What is the 7-Year Rule For Immigration?

Your Options After Living in the United States For Seven Years

The United States has many options for non-permanent immigrants to become permanent residents. Another new option was recently (the time of writing) introduced to the House of Representatives – H.R. 1511: Renewing Immigration Provisions of the Immigration Act of 1929. The popular nickname for this act is the 7-Year Rule. If passed, this bill will expand the Department of Homeland Security’s ability to grant lawful permanent resident status to people in the United States.

For those unfamiliar with the new 7-Year Rule, the attorneys at The Law Offices of Diron Rutty, LLC will break it down. This potential law is something all immigrants should be aware of and stay up to date on because it can have significant positive effects on their immigration status. For more information about updating or defending your immigration status, contact the immigration law attorneys at The Law Offices of Diron Rutty, LLC today.

What Does the 7-Year Rule Do?

If passed, the 7-Year Rule would allow the Department of Homeland Security (DHS) to upgrade the immigration status for more people in the United States. Currently, the department can do this for some immigrants but in a smaller number of circumstances. This program is called the Registry Program.

The program is used for eligible non-U.S. citizens – or aliens under federal law. Aliens have to have entered the United States before January 1st, 1972. This bill would remove that restriction to include aliens who entered the country after January 1st, 1972.

More importantly, aliens who have been residents in the United States for seven years have greater eligibility for obtaining an upgrade to their immigration status.

Who is a Qualified Alien?

In immigration law, non-citizens can commonly be referred to as “aliens.” To be a qualified alien, an immigrant must meet one of several criteria, as set by the DHS, and reported by the Social Security Administration (SSA):

  • “Lawfully admitted for permanent residence (LAPR) in the U.S.”
  • “Granted conditional entry pursuant to section 203(a)(7) of the Immigration and Nationality Act (INA) as in effect prior to 4/1/80 (SI 00502.100B).”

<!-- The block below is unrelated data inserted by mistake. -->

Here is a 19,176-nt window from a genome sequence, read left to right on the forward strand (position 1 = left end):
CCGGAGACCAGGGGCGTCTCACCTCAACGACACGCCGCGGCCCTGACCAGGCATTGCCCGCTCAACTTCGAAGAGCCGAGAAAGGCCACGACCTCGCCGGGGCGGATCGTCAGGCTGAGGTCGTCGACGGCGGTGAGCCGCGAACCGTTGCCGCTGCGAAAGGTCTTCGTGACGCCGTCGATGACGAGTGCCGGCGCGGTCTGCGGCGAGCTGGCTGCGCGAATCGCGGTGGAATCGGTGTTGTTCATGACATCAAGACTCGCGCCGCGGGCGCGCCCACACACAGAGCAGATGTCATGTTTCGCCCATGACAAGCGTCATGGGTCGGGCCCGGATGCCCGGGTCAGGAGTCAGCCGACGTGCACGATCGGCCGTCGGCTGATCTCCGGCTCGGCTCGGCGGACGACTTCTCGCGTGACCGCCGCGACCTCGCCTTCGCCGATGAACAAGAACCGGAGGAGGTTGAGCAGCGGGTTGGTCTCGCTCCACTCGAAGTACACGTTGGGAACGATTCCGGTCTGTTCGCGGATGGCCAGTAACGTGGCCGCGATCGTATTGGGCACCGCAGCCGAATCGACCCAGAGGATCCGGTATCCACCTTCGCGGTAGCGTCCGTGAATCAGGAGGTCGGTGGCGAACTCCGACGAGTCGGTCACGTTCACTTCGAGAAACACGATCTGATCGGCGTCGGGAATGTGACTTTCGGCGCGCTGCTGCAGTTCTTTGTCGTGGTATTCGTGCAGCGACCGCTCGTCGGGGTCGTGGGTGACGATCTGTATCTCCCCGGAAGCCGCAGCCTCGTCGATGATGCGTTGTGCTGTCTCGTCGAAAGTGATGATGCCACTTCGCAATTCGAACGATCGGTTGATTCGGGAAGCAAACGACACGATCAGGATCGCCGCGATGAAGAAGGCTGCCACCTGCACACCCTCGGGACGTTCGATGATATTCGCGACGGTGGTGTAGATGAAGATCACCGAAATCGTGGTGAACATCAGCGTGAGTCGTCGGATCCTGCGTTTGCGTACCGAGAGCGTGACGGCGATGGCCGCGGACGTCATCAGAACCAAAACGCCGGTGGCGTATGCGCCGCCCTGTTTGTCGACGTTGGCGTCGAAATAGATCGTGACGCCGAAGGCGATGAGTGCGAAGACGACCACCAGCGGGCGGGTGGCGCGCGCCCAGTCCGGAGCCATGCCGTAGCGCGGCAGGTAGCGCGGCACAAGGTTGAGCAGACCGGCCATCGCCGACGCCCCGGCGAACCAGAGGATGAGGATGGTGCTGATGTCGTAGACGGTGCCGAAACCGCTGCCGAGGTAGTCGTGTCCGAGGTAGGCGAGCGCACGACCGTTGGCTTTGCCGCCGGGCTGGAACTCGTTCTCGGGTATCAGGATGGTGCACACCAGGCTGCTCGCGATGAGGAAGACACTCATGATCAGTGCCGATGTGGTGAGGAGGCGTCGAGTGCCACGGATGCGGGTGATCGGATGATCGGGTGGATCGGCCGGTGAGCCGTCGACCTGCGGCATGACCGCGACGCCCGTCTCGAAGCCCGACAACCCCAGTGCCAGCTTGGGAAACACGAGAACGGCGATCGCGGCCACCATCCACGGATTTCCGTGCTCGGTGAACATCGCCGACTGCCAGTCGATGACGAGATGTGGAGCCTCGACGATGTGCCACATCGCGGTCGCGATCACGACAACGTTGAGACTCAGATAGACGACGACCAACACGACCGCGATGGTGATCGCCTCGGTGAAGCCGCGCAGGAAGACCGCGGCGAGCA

• “Paroled into the U.S. under section 212(d)(5) of the INA for a period of at least 1 year (SI 00502.100B).”
  • “A refugee admitted to the U.S. under section 207 of the INA (SI 00502.100B.).”
  • “Granted asylum under section 208 of the INA (SI 00502.100B.)”
  • “An alien whose deportation is being withheld under section 243(h) of the INA as in effect prior to 4/1/97, or whose removal has been withheld under section 241(b)(3) of the INA (SI 00502.100B).”
  • “An alien who is a “Cuban/Haitian entrant” under 501(e) of the Refugee Education Assistance Act of 1980 or in a status that is to be treated as a “Cuban/Haitian entrant” for SSI purposes (SI 00502.100B and SI 00502.108B).”

Who is a Deemed Qualified Alien?

If your parent is considered a qualified alien, and you immigrated with them when you were a minor, you would be considered a “deemed qualified alien.” The distinction is that you did not have the agency to make an immigration decision, which can be beneficial should your immigration status come into question.

How Will the 7-Year Rule Affect Your Immigration Status?

If this bill passes and you have been a resident in the United States for over seven years, there will potentially be a new path to permanent residency in the U.S. This could relieve the stress and worry of having to get your green card renewed and proving to the court that you deserve to live here.

The DHS will not grant permanent residency status to every immigrant who is eligible under the 7-Year Rule, but having more opportunities can only help immigrants across the country.

Contact the Attorneys at The Law Offices of Diron Rutty, LLC for Help With Your Immigration Status

Not everyone has the time to wait for the 7-Year Rule to be passed. If you require legal help updating your immigration status, you should contact the experienced attorneys at The Law Offices of Diron Rutty, LLC for assistance. We have the experience you need to help you protect your residency in the U.S. or that of a family member. Don’t hesitate to reach out today.

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